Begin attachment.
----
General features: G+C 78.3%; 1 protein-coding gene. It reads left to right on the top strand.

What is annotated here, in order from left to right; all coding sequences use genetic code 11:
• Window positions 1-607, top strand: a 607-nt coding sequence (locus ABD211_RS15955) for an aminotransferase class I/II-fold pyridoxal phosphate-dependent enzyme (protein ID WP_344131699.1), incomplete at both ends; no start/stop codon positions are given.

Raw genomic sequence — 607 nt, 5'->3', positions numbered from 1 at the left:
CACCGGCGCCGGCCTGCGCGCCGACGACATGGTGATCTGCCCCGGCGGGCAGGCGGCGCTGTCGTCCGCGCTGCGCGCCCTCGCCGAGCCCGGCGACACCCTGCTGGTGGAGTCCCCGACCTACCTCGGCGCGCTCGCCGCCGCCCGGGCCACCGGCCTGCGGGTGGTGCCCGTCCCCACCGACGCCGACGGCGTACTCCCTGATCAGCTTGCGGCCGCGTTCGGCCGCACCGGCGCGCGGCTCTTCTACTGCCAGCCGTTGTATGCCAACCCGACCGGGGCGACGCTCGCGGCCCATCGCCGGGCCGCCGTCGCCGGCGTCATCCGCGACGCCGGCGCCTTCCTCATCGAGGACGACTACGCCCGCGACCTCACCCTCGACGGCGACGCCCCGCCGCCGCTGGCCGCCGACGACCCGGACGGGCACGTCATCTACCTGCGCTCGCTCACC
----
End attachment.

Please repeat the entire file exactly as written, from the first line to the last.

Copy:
General features: G+C 78.3%; 1 protein-coding gene. It reads left to right on the top strand.

What is annotated here, in order from left to right; all coding sequences use genetic code 11:
• Window positions 1-607, top strand: a 607-nt coding sequence (locus ABD211_RS15955) for an aminotransferase class I/II-fold pyridoxal phosphate-dependent enzyme (protein ID WP_344131699.1), incomplete at both ends; no start/stop codon positions are given.

Raw genomic sequence — 607 nt, 5'->3', positions numbered from 1 at the left:
CACCGGCGCCGGCCTGCGCGCCGACGACATGGTGATCTGCCCCGGCGGGCAGGCGGCGCTGTCGTCCGCGCTGCGCGCCCTCGCCGAGCCCGGCGACACCCTGCTGGTGGAGTCCCCGACCTACCTCGGCGCGCTCGCCGCCGCCCGGGCCACCGGCCTGCGGGTGGTGCCCGTCCCCACCGACGCCGACGGCGTACTCCCTGATCAGCTTGCGGCCGCGTTCGGCCGCACCGGCGCGCGGCTCTTCTACTGCCAGCCGTTGTATGCCAACCCGACCGGGGCGACGCTCGCGGCCCATCGCCGGGCCGCCGTCGCCGGCGTCATCCGCGACGCCGGCGCCTTCCTCATCGAGGACGACTACGCCCGCGACCTCACCCTCGACGGCGACGCCCCGCCGCCGCTGGCCGCCGACGACCCGGACGGGCACGTCATCTACCTGCGCTCGCTCACC